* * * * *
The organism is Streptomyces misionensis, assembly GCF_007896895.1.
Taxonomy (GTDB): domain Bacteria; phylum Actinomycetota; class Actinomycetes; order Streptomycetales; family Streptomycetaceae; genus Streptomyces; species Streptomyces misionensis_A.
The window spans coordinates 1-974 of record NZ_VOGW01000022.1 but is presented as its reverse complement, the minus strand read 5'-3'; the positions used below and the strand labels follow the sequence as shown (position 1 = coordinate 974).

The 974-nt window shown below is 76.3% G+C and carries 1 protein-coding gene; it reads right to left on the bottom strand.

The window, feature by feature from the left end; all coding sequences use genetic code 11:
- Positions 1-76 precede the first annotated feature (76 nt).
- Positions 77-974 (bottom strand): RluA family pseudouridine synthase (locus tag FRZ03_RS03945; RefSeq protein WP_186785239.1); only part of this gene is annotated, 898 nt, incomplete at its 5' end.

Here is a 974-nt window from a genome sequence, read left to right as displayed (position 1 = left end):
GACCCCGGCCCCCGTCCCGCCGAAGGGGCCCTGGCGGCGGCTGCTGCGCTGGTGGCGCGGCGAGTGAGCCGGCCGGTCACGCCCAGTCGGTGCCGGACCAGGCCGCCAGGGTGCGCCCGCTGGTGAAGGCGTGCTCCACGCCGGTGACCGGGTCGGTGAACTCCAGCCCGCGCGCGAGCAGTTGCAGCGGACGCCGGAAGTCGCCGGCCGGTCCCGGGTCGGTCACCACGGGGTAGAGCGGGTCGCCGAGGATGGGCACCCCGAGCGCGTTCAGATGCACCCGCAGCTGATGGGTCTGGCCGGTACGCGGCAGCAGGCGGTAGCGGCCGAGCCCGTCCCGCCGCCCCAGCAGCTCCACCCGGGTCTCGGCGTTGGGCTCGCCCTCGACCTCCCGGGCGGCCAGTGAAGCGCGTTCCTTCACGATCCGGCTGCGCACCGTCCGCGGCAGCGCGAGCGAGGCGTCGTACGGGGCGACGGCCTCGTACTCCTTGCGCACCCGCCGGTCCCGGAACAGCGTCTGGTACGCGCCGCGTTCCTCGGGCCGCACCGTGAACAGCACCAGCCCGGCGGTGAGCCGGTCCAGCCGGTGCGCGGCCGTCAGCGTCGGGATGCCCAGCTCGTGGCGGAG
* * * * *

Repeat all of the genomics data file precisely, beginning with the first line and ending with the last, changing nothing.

The organism is Streptomyces misionensis, assembly GCF_007896895.1.
Taxonomy (GTDB): domain Bacteria; phylum Actinomycetota; class Actinomycetes; order Streptomycetales; family Streptomycetaceae; genus Streptomyces; species Streptomyces misionensis_A.
The window spans coordinates 1-974 of record NZ_VOGW01000022.1 but is presented as its reverse complement, the minus strand read 5'-3'; the positions used below and the strand labels follow the sequence as shown (position 1 = coordinate 974).

The 974-nt window shown below is 76.3% G+C and carries 1 protein-coding gene; it reads right to left on the bottom strand.

The window, feature by feature from the left end; all coding sequences use genetic code 11:
- Positions 1-76 precede the first annotated feature (76 nt).
- Positions 77-974 (bottom strand): RluA family pseudouridine synthase (locus tag FRZ03_RS03945; RefSeq protein WP_186785239.1); only part of this gene is annotated, 898 nt, incomplete at its 5' end.

Here is a 974-nt window from a genome sequence, read left to right as displayed (position 1 = left end):
GACCCCGGCCCCCGTCCCGCCGAAGGGGCCCTGGCGGCGGCTGCTGCGCTGGTGGCGCGGCGAGTGAGCCGGCCGGTCACGCCCAGTCGGTGCCGGACCAGGCCGCCAGGGTGCGCCCGCTGGTGAAGGCGTGCTCCACGCCGGTGACCGGGTCGGTGAACTCCAGCCCGCGCGCGAGCAGTTGCAGCGGACGCCGGAAGTCGCCGGCCGGTCCCGGGTCGGTCACCACGGGGTAGAGCGGGTCGCCGAGGATGGGCACCCCGAGCGCGTTCAGATGCACCCGCAGCTGATGGGTCTGGCCGGTACGCGGCAGCAGGCGGTAGCGGCCGAGCCCGTCCCGCCGCCCCAGCAGCTCCACCCGGGTCTCGGCGTTGGGCTCGCCCTCGACCTCCCGGGCGGCCAGTGAAGCGCGTTCCTTCACGATCCGGCTGCGCACCGTCCGCGGCAGCGCGAGCGAGGCGTCGTACGGGGCGACGGCCTCGTACTCCTTGCGCACCCGCCGGTCCCGGAACAGCGTCTGGTACGCGCCGCGTTCCTCGGGCCGCACCGTGAACAGCACCAGCCCGGCGGTGAGCCGGTCCAGCCGGTGCGCGGCCGTCAGCGTCGGGATGCCCAGCTCGTGGCGGAG